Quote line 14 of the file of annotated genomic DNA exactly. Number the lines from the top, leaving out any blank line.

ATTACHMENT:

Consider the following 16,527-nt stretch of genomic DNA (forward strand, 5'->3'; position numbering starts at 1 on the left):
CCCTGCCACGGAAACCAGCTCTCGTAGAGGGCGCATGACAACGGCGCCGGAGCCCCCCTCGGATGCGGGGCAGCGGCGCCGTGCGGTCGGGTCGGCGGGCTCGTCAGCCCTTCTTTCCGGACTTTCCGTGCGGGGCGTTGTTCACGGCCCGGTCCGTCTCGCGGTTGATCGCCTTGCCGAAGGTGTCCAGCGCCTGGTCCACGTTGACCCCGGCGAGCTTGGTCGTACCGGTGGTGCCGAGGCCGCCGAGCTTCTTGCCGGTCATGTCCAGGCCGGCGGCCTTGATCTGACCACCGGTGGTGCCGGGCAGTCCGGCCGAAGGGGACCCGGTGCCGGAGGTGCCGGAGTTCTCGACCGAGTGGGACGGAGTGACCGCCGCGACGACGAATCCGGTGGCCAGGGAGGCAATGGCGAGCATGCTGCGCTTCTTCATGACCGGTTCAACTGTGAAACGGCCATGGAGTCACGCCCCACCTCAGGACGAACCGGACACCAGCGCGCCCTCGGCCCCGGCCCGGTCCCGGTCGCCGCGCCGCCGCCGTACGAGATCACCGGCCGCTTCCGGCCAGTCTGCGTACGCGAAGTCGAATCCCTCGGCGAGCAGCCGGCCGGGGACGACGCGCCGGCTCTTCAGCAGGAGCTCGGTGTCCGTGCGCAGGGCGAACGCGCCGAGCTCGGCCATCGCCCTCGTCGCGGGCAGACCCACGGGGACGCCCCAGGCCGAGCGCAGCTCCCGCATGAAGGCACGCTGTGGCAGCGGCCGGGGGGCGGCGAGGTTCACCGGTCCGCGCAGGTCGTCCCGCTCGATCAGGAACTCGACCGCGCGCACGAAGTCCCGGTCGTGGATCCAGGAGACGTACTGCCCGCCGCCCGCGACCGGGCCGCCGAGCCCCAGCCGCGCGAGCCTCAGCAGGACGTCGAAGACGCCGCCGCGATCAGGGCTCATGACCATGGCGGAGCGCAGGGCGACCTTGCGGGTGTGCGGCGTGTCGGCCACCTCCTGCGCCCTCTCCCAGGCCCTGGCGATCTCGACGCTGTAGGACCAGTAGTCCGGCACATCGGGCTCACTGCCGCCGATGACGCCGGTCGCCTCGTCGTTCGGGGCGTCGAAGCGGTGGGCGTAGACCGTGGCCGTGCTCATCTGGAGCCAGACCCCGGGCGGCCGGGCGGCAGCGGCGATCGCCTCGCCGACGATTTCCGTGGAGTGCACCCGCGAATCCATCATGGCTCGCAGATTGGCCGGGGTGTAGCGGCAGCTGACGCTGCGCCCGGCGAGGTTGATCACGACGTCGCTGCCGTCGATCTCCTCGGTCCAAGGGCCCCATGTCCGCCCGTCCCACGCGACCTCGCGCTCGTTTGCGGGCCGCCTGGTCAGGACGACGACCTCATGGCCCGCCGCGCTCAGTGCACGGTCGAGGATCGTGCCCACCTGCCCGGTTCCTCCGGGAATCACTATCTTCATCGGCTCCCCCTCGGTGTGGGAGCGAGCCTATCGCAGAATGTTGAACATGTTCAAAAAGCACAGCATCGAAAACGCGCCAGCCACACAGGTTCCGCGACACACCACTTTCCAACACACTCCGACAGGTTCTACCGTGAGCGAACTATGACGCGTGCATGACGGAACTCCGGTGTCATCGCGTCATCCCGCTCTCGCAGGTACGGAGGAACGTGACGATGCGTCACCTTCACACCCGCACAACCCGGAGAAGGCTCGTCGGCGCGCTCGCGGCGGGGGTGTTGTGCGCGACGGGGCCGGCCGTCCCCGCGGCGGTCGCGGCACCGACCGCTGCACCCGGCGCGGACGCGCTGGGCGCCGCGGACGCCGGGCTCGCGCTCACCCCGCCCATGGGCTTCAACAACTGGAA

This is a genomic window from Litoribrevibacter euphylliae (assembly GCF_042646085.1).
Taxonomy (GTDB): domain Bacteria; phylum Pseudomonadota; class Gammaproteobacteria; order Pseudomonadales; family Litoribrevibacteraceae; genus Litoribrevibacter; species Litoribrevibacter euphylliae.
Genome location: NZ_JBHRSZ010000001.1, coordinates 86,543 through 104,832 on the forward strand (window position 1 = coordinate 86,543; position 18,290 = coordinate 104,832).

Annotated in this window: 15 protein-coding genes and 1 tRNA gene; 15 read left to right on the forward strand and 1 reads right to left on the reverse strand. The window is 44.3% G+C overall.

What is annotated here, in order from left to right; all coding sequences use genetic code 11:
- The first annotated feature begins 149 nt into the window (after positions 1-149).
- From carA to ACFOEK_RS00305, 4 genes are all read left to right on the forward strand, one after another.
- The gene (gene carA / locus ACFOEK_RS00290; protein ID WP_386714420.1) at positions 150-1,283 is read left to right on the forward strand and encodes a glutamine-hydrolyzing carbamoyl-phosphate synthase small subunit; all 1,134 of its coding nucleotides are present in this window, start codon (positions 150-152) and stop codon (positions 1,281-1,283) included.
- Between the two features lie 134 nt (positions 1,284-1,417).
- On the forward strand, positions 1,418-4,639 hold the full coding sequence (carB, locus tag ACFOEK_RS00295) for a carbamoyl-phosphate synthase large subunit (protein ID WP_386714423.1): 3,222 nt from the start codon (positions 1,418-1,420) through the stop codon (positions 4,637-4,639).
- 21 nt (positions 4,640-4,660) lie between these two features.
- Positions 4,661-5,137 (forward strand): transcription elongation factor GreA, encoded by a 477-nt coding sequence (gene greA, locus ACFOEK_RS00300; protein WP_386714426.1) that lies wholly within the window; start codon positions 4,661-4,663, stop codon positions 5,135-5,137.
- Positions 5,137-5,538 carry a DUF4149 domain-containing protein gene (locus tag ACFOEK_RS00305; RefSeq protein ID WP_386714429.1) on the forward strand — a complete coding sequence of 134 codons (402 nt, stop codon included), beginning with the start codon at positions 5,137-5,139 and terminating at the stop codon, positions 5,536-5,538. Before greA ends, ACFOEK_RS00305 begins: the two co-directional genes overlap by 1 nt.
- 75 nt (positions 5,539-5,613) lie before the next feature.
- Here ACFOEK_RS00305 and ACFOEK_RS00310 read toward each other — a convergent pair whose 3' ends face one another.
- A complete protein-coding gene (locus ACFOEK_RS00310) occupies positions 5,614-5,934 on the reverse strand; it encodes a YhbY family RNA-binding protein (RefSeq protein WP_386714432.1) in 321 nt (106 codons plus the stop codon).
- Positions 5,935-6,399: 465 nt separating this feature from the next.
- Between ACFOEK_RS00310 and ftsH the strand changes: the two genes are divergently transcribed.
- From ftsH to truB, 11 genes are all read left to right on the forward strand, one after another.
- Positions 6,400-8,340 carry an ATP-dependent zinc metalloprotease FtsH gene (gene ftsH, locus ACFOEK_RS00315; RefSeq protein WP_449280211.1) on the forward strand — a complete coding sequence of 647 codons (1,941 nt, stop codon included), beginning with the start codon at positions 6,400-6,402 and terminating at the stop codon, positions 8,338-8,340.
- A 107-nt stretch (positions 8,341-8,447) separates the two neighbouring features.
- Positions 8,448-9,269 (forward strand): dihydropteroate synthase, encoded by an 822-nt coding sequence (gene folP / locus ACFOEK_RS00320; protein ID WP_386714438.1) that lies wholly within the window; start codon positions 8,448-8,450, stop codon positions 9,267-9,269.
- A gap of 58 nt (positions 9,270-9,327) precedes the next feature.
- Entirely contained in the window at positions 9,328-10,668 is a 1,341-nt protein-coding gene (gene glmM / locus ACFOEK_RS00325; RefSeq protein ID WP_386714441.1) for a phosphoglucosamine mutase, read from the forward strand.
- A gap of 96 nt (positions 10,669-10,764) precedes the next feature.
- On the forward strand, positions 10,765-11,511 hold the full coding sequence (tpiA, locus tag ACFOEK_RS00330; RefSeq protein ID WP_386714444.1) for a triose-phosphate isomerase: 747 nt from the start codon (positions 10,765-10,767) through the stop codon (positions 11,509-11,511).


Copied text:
- Positions 4,661-5,137 (forward strand): transcription elongation factor GreA, encoded by a 477-nt coding sequence (gene greA, locus ACFOEK_RS00300; protein WP_386714426.1) that lies wholly within the window; start codon positions 4,661-4,663, stop codon positions 5,135-5,137.